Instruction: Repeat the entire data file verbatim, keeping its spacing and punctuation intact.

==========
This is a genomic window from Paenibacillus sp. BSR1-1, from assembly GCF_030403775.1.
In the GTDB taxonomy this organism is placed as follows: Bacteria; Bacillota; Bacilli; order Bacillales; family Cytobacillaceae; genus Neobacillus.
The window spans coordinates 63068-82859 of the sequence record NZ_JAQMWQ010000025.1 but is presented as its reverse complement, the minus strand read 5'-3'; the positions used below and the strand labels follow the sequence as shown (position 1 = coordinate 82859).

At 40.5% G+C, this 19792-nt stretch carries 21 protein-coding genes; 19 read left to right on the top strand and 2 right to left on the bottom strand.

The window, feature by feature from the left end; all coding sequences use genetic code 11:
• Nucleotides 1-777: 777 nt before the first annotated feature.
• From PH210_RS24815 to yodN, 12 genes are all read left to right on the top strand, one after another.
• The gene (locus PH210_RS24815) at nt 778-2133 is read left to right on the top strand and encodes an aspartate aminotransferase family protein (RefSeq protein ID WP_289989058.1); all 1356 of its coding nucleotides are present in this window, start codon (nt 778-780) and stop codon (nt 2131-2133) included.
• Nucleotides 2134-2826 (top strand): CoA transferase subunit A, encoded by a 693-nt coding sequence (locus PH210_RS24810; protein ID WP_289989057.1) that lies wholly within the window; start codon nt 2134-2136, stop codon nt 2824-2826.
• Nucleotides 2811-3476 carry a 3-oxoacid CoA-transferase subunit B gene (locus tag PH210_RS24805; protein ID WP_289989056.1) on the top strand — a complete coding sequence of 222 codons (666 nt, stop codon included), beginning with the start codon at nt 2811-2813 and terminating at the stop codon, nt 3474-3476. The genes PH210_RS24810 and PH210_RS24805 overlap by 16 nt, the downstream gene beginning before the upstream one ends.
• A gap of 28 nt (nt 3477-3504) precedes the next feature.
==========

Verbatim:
This is a genomic window from Paenibacillus sp. BSR1-1, from assembly GCF_030403775.1.
In the GTDB taxonomy this organism is placed as follows: Bacteria; Bacillota; Bacilli; order Bacillales; family Cytobacillaceae; genus Neobacillus.
The window spans coordinates 63068-82859 of the sequence record NZ_JAQMWQ010000025.1 but is presented as its reverse complement, the minus strand read 5'-3'; the positions used below and the strand labels follow the sequence as shown (position 1 = coordinate 82859).

At 40.5% G+C, this 19792-nt stretch carries 21 protein-coding genes; 19 read left to right on the top strand and 2 right to left on the bottom strand.

The window, feature by feature from the left end; all coding sequences use genetic code 11:
• Nucleotides 1-777: 777 nt before the first annotated feature.
• From PH210_RS24815 to yodN, 12 genes are all read left to right on the top strand, one after another.
• The gene (locus PH210_RS24815) at nt 778-2133 is read left to right on the top strand and encodes an aspartate aminotransferase family protein (RefSeq protein ID WP_289989058.1); all 1356 of its coding nucleotides are present in this window, start codon (nt 778-780) and stop codon (nt 2131-2133) included.
• Nucleotides 2134-2826 (top strand): CoA transferase subunit A, encoded by a 693-nt coding sequence (locus PH210_RS24810; protein ID WP_289989057.1) that lies wholly within the window; start codon nt 2134-2136, stop codon nt 2824-2826.
• Nucleotides 2811-3476 carry a 3-oxoacid CoA-transferase subunit B gene (locus tag PH210_RS24805; protein ID WP_289989056.1) on the top strand — a complete coding sequence of 222 codons (666 nt, stop codon included), beginning with the start codon at nt 2811-2813 and terminating at the stop codon, nt 3474-3476. The genes PH210_RS24810 and PH210_RS24805 overlap by 16 nt, the downstream gene beginning before the upstream one ends.
• A gap of 28 nt (nt 3477-3504) precedes the next feature.